Comments: A good read aloud to encourage trying something, failing, but trying again. Growth mindset example of how we can always learn new things even if they are scary at times. Students would also see an example of compassionate friends who do not make fun of Lou but instead, encourage and help her. Ashley Spires’ The Most Magnificent Thing is also a great story of teaching perseverance and imagination. She is also the author of the graphic novel series titled Binky. I look forward to seeing more picture books by this author/illustrator.
(I may receive a small commission for purchases made with links in this post through the Amazon Affiliate Program. Books in this picture book blog are not sent to me in exchange for a review, but instead, are checked out from a public library).
Henry and Leo by Pamela Zagarenski; illustrated by Pamela Zagarenski. 2016. Mixed media.
Brief summary: A young boy loves his stuffed lion toy, Leo, and takes it everywhere including on a long walk in the forest with his family. Henry becomes too tired to walk back, so his father carries his young son home. Henry wakes up as he is put into his bed realizing that Leo is missing. The family searches for Leo but do not find him, so they decide to look again in the morning. Henry worries Leo will be scared and is told by his mother that his stuffed animal is not real. With the help of some forest animals, Leo finds his way back to Henry.
Comments: All children will relate to the love of a plush toy and the emotion involved of losing it even for just a night.
Harry and Walter by Kathy Stinson; illustrated by Qin Leng. 2016.
Brief summary: Harry, who is 4 3/4 ths old is best friends with his neighbor, Walter, who is 92 1/2. They spend their days playing together until Harry has to move. Happily though, after a short time, they are reunited.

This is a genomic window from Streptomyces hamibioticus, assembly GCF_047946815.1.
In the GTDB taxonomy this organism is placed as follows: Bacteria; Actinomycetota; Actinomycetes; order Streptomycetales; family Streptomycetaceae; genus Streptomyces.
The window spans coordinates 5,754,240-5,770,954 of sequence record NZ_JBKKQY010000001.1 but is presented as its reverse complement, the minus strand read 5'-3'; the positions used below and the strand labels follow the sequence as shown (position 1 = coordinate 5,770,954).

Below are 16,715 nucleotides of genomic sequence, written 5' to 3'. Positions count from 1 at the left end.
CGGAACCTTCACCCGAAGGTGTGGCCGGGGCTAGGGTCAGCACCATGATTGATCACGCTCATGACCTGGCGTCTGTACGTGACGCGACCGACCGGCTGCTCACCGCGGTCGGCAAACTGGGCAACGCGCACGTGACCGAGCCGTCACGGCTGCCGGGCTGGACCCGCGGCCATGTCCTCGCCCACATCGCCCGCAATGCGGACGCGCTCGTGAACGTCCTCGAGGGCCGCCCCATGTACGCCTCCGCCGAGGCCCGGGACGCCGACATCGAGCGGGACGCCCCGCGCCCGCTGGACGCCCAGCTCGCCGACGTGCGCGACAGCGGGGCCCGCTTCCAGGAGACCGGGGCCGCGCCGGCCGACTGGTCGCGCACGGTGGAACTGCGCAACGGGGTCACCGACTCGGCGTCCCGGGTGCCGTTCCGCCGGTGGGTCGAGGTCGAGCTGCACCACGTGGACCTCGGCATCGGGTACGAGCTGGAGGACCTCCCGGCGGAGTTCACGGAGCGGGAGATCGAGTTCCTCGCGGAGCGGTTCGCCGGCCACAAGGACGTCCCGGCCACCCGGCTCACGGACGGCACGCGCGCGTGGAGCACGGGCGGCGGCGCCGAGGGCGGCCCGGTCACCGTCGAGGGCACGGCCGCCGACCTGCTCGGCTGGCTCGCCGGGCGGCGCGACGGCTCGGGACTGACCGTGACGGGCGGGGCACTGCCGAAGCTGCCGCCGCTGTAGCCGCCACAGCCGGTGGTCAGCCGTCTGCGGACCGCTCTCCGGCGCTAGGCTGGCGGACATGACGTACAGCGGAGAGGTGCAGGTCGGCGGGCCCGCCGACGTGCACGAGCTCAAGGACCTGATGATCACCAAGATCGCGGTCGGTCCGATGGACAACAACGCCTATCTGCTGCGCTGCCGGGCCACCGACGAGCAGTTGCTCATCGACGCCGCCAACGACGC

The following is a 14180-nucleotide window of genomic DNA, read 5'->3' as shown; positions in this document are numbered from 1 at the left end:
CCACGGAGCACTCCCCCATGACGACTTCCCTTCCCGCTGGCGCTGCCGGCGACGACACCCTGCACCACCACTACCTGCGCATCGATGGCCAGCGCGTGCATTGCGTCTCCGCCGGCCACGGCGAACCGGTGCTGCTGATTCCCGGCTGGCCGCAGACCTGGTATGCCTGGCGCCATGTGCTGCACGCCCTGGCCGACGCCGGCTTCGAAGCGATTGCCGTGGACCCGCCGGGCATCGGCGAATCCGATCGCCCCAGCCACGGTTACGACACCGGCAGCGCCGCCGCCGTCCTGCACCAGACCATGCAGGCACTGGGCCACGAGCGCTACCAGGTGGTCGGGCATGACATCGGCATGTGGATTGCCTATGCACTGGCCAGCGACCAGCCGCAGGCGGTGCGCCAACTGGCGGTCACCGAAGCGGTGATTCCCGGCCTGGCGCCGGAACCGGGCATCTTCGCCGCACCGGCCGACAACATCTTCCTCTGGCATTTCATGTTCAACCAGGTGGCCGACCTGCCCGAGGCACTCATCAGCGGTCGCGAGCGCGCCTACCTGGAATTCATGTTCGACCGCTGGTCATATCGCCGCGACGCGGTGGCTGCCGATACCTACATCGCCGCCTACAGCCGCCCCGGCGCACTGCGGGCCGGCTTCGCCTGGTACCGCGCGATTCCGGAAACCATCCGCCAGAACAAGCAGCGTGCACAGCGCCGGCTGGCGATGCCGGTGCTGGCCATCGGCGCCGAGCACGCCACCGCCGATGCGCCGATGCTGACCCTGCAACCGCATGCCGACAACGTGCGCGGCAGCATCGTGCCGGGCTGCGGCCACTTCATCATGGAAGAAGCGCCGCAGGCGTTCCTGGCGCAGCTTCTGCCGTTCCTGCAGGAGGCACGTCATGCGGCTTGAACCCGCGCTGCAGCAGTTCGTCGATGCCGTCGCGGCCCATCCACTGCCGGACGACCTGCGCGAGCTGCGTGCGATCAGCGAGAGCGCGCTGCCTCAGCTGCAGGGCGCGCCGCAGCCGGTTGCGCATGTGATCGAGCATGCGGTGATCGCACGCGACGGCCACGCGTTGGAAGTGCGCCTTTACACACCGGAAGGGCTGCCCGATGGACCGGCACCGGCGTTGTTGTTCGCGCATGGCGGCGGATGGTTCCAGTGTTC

Comments: Sweet story about friendship with no age limitations. I would use this book when talking about friendships and the elderly.
What To Do With a Box by Jane Yolen; illustrated by Chris Sheban. 2016. Acrylic, watercolor, and pencil.a
Brief summary: Two children and a dog use their imagination to create all of the fun things they can do and go with a cardboard box.
Comments: This book could be used to foster creativity and imagination. An art teacher could read this to the class and then have students create art projects not only with a box but everyday household items like toilet paper rolls, an empty tissue box, and a water bottle.
A Child of Books by Oliver Jeffers; illustrated by Sam Winston. 2016. Watercolor, pencils, digital collage, hand lettered.
Brief summary: A young girl floats over a sea of words to the home of a boy to ask if he would like to play. They go on an adventure using their creativity and imagination with words. Several excerpts from children’s books appear throughout the book shaped in landscapes, creatures, and backgrounds to the two children in contrast to the words of the story which are done in a hand-written style.
Comments: The first line is the best, “I am a child of books. I come from a world of stories.” I had to stop and realize that I was a child of books too.
Rain Fish by Lois Ehlert; illustrated by Lois Ehlert. 2016. Collage
Brief Summary: After the rain, one can walk through the city and see images of fish made out of everyday things found in the streets.
Comment: I think this book would be a good example to use in art class to show how we can use our imagination and see things in new ways.